Man and woman sit on a couch with their bodies turned away from each other discussing What is verbal and non-verbal communication

What is Verbal and Non-Verbal Communication?

Published: March 29, 2023

Updated: March 30, 2023

When we think about forms of communication, speech may be the first example that enters our mind. However, we often overlook the importance of non-verbal communication. Studies have shown that non-verbal cues like body language can be just as, if not more, important than what we say. For example, understanding non-verbal communication can help us navigate conversations with people experiencing hearing loss

What is the difference?

Verbal communication is using speech or spoken word to exchange information, emotions, and thoughts. Conversely, non-verbal communication is conveying and exchanging messages without the use of spoken words.

Though silent, non-verbal cues can convey our feelings, attitudes, and actions to other people more effectively than speaking. Research has shown that about 80% of how we converse involves non-verbal communication, while only 20% involves verbal communication.

Non-verbal communication examples

When we interact with another person, we are constantly giving and receiving non-verbal cues. The kinds of verbal and non-verbal signals we give or receive present themselves in many forms.

Facial expressions

Your facial expressions can intensify, diminish, or can cover up the emotions that you are feeling. Many facial expressions, such as curving your lips in a smile or furrowing your brows in frustration, are seen as universal forms of non-verbal communication. These facial expressions are perceived in the same way by many different cultures. For example, when we smile, the people around us tend to interpret our expression as happiness.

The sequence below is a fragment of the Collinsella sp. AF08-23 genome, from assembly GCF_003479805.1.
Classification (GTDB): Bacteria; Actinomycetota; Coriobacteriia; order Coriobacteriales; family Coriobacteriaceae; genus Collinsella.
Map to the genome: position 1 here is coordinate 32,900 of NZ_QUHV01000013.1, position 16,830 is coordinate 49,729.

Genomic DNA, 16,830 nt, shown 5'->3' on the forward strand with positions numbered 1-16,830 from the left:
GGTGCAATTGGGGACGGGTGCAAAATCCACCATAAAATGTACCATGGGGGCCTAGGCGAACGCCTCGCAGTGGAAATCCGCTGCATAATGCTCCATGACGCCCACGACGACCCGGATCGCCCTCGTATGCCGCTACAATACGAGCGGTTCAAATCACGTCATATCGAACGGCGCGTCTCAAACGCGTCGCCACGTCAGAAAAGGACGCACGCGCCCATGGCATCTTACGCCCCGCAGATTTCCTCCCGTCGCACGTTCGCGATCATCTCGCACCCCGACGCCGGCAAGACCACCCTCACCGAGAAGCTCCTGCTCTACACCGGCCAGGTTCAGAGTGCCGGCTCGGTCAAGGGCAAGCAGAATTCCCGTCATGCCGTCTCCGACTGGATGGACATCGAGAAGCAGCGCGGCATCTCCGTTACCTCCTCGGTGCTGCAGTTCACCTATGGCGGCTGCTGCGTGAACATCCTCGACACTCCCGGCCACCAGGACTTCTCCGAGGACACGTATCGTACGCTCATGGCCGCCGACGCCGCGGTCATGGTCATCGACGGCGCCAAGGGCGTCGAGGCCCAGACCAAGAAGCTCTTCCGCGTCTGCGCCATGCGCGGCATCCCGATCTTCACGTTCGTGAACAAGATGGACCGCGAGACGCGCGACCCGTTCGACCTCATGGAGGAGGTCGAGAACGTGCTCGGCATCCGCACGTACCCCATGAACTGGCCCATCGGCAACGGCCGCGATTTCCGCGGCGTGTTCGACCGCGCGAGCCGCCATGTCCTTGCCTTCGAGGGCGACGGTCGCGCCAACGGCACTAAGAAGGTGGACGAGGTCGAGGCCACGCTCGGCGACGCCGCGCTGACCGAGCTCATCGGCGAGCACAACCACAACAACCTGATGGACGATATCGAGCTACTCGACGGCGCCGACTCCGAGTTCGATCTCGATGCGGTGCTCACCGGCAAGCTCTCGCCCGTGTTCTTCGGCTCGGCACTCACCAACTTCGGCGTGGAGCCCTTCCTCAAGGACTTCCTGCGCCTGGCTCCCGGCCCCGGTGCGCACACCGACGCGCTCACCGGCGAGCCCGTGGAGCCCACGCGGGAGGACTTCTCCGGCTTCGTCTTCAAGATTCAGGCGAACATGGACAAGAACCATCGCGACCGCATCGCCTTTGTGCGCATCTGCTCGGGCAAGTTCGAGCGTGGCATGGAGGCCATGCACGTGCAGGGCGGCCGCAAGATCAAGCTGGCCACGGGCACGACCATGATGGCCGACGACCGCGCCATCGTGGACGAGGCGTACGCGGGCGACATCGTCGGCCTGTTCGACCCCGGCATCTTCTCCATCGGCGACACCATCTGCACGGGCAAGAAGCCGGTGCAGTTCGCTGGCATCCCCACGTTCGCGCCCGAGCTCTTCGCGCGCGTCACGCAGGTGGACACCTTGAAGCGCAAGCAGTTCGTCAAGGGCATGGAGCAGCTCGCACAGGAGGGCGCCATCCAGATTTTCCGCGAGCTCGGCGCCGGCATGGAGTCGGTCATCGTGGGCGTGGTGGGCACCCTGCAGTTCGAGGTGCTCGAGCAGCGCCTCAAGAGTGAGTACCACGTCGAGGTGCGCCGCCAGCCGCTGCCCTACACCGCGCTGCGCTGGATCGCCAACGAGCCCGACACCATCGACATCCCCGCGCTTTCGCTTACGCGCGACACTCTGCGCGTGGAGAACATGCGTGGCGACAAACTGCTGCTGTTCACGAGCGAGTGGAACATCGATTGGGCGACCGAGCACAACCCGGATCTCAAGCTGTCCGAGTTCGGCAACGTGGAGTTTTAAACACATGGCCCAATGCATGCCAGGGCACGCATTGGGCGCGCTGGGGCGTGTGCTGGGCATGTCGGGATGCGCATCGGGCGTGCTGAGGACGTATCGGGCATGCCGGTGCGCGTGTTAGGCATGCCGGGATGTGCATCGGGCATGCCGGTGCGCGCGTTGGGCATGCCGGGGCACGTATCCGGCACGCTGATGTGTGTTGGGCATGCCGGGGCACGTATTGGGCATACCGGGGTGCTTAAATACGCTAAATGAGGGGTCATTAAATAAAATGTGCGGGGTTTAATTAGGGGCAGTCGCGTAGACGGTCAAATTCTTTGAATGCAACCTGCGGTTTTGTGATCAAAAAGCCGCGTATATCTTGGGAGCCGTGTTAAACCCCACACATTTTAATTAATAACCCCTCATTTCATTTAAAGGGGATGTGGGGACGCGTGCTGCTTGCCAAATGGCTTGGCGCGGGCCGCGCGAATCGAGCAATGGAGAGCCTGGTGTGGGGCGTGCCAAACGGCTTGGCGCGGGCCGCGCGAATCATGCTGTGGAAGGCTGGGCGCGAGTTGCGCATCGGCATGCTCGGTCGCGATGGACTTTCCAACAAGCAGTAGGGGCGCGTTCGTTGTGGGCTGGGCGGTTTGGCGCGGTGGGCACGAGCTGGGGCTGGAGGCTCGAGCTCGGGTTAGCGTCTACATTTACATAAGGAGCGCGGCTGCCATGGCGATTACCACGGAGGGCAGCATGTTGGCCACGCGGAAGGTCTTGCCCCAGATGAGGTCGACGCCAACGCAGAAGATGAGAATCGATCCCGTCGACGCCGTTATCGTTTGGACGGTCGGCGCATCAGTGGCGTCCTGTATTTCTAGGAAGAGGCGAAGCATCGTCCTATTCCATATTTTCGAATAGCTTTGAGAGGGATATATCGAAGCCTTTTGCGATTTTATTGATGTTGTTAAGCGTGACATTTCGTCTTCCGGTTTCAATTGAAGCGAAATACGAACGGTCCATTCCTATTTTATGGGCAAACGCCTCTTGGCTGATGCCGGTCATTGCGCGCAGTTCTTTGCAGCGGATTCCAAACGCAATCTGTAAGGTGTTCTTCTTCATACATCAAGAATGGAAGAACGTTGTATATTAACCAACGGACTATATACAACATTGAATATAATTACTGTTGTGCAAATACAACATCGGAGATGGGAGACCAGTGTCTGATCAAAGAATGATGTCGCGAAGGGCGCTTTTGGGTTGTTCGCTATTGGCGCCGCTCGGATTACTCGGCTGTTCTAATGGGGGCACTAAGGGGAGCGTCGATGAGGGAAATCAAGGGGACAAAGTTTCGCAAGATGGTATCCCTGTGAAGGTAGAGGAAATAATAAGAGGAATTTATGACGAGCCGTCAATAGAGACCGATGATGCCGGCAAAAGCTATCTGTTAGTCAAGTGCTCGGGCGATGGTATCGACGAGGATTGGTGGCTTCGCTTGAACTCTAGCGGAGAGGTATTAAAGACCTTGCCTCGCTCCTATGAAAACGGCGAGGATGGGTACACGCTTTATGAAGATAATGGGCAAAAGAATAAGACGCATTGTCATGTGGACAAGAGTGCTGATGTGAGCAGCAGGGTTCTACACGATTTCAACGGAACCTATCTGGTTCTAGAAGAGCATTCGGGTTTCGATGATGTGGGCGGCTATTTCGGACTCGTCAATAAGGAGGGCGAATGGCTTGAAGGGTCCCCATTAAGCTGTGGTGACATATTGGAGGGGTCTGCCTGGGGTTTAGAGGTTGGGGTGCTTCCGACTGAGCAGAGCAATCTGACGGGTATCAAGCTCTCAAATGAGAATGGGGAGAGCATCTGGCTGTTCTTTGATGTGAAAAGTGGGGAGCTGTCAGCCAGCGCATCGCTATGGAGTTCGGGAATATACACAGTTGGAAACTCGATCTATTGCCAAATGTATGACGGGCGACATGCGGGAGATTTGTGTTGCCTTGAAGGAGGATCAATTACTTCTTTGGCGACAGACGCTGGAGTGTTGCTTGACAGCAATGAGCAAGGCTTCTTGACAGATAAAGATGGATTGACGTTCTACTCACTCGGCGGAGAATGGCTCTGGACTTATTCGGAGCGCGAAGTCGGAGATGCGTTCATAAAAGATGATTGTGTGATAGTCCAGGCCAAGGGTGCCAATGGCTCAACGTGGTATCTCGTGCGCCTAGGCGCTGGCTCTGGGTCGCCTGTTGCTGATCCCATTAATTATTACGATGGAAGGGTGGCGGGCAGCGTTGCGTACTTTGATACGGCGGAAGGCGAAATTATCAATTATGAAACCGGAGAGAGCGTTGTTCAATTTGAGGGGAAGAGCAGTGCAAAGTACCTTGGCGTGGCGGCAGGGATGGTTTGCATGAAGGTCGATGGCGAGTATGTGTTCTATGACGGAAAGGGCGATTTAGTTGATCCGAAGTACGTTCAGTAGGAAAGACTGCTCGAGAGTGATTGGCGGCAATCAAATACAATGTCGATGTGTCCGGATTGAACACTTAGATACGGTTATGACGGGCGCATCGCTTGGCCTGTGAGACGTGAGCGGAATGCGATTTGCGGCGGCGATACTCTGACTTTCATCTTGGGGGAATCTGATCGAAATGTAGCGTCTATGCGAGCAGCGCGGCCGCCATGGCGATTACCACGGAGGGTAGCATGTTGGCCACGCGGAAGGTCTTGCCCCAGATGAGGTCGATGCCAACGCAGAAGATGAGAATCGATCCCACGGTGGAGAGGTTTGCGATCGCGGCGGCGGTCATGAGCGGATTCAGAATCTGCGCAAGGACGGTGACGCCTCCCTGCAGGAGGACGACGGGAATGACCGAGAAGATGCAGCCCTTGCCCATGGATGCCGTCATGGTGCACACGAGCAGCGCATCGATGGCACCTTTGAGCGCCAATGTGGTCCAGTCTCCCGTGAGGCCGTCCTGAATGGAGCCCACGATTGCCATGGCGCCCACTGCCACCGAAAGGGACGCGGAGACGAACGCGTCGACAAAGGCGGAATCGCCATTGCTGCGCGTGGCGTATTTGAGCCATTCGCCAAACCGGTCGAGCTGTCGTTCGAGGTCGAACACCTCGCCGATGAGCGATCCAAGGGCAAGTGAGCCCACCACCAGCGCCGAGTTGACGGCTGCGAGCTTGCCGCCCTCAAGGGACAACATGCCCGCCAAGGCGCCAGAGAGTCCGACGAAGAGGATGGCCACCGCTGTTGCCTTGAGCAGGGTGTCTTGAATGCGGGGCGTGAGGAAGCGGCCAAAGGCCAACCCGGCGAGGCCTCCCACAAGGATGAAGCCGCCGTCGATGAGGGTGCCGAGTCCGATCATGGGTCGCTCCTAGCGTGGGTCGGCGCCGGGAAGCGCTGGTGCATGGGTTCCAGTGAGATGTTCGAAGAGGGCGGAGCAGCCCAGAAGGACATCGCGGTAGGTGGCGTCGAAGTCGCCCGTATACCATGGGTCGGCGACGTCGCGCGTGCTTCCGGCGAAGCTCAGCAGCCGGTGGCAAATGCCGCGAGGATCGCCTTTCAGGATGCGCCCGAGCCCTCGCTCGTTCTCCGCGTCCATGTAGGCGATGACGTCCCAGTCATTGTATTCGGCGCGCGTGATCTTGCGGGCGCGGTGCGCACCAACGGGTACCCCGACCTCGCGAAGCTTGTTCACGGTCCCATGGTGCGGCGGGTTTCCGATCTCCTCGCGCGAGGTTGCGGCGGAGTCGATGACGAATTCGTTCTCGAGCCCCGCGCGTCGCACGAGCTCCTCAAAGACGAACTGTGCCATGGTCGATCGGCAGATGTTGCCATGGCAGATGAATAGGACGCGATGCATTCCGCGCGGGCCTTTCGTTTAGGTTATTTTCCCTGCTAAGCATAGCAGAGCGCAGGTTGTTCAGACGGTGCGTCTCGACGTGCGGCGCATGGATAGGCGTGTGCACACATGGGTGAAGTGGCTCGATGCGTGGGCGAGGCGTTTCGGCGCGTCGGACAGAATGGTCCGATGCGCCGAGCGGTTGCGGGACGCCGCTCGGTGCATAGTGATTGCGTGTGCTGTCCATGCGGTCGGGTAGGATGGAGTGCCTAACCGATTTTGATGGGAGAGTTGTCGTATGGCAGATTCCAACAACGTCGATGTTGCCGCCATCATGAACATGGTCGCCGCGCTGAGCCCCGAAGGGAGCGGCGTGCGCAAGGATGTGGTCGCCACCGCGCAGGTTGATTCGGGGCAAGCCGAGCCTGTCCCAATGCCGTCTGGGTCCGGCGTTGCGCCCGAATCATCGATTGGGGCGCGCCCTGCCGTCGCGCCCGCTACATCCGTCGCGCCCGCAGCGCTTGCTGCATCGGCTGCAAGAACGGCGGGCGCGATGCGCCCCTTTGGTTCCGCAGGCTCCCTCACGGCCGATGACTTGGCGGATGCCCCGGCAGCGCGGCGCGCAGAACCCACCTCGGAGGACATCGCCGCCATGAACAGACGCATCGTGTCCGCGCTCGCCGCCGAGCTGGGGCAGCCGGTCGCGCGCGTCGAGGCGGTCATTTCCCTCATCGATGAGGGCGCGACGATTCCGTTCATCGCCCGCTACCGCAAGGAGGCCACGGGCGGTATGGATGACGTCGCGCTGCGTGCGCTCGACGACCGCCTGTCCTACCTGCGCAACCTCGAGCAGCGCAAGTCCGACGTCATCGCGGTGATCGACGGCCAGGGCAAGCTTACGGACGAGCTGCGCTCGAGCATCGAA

Every gesture adds to how effectively you share your emotions and adds emphasis to spoken words. For example, large hand and arm movements create greater emphasis while smaller gestures can communicate something more specific, like holding up two fingers to indicate the number two. Another example of a gesture is head movements. Simply nodding or shaking your head indicating ‘yes’ or ‘no’ without ever saying a word.

Knowing gestures and what they communicate can be helpful when giving instructions or directions, especially when you are traveling and there is a limited understanding of the spoken words.

Body Language

Another main form of non-verbal communication, our body language can reveal our inner thoughts and messages to others. Our body language consists of body movement and posture. How we move or carry ourselves can substitute a verbal message.

However, the same body language can be interpreted differently by listeners. For instance, when you cross your arms, you can seem defensive or disinterested. Similarly, playing with your fingers may indicate anxiety or boredom.


The tone of voice, rate, volume of speech, and stress placed on words (collectively known as paralinguistics) are a few more examples of non-verbal cues. Paralinguistics can complement and add to the verbal message, as well as accentuate a verbal message by emphasizing parts of the message. However, these cues are not universal as it depends on the urgency of the message, the emotions of the speaker, which language is spoken, and cultural and regional influences.

Senior man and young woman discussing 'what is selective hearing loss?'.

Eye contact

How you make eye contact is an essential form of non-verbal communication. For instance, looking at someone’s face and making strong eye contact demonstrates respect and interest. Additionally, eye contact is used for initiating and regulating conversations. Lastly, an important point to note is that eye contact is particularly important for people who have hearing loss, as it aids in lip-reading.

What can affect our non-verbal communication

When unexpected circumstances arise, the way in which we convey our feeling sand thoughts may change.